In 1970, when Smithson built the "Jetty," which is considered his masterpiece, the giant black coil contrasted starkly with the dark pink water of the lake. But time and nature have left their marks.
Thousands of people have visited this once-elusive artwork while an argument is brewing 2,000 miles away about whether to leave it as is or restore it.
"The spiral is not as dramatic as when it was first built," said Michael Govan, the director of the Dia Art Foundation in New York City, which owns the work. "The 'Jetty' is being submerged in a sea of salt."
To ensure that "Spiral Jetty" is accessible to future generations, the Dia, which exhibits and preserves art made since the 1960s, has discussed raising it by adding more rocks. The Dia is also studying whether nature will restore the contrast the "Jetty" originally had with its surroundings by dissolving some of the salt crystals when the lake's waters rise, or whether the foundation needs to do something more.
But the idea of doing anything to this artwork worries some people. And the intentions of the artist, who died in a plane crash at 35 in 1973, are not clear.
"When refurbishing earthworks, you don't want to create a Tussaud's wax sculpture," said Robert Storr, a former senior curator at the Museum of Modern Art in New York and a professor at the New York University Institute of Fine Arts. "Earthworks were not made to last forever. There is a danger when restoring them to make a more perfect thing than was originally done."
Smithson built "Spiral Jetty" at a site called Rozel Point on the northeast shore because he liked the dark pink color of the water, an effect that results primarily from bacteria and algae that grow there.
Rozel Point is about 100 miles northwest of Salt Lake City, on state-owned land accessible by a 15-mile dirt road with giant potholes that can trap small cars; four-wheel drive is recommended. Smithson's estate donated "Spiral Jetty" to the Dia in 1999 when the piece was first emerging.
"The trip to see the artwork brings people to a place they would not normally experience," said Nancy Holt, Smithson's widow and executor, who lives in New Mexico. "The 'Jetty' is a vortex that draws in everything in the landscape around it."
Smithson built the spiral out of black basalt rocks taken from the shore and arranged them to a height just above the surface of the water so people could walk on the earthwork as if on a pier.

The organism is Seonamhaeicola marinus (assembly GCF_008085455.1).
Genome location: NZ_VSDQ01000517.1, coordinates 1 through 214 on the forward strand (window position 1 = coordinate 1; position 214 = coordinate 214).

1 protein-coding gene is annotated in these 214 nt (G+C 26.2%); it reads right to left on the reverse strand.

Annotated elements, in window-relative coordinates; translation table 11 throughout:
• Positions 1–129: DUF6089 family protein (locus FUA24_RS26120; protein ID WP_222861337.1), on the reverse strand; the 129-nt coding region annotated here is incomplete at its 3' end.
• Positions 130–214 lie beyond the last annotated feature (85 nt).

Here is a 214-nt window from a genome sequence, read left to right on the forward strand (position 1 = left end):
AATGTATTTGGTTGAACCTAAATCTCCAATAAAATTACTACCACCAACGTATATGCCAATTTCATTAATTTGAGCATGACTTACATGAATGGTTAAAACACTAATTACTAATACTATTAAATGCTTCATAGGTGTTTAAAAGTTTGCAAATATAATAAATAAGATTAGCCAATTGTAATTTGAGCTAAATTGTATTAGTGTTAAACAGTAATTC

He was one of a number of artists in the 1960s and early '70s who chose to build site-specific pieces outdoors in the West, far from the commercialism of art galleries. Holt, also an earthwork artist, built a piece called "Sun Tunnels" near the abandoned town of Lucin, Utah, in a remote area near the Nevada border. Smithson in particular was intrigued by the idea of entropy, the inevitable disintegration of all objects in nature. But there is no definitive record of how he felt about the disintegration of his own artworks.
Just before his death he hinted at his beliefs in an interview with Moira Roth, chairwoman of the art department at Mills College in Oakland, Calif. The complete text of the interview is to be printed in the catalog accompanying a Smithson retrospective opening in September at the Museum of Contemporary Art in Los Angeles. (It will travel to the Dallas Museum of Art and the Whitney Museum of American Art in New York in 2005.)
In the interview, he said "Spiral Jetty" was strong enough to take care of itself, adding, "Because it's 80 percent rock, it won't erode completely." Later in the conversation, he said he planned for his pieces to be permanent and seemed to say he wanted them preserved. Holt said she agreed with that interpretation.
Finding a contractor willing to build a giant artwork in such a remote spot was a challenge. Many Utah contractors were suspicious of a New York artist who wore black leather pants in the middle of summer, said Bob Phillips, the contractor from Ogden who finally signed on to help Smithson move rocks into the lake.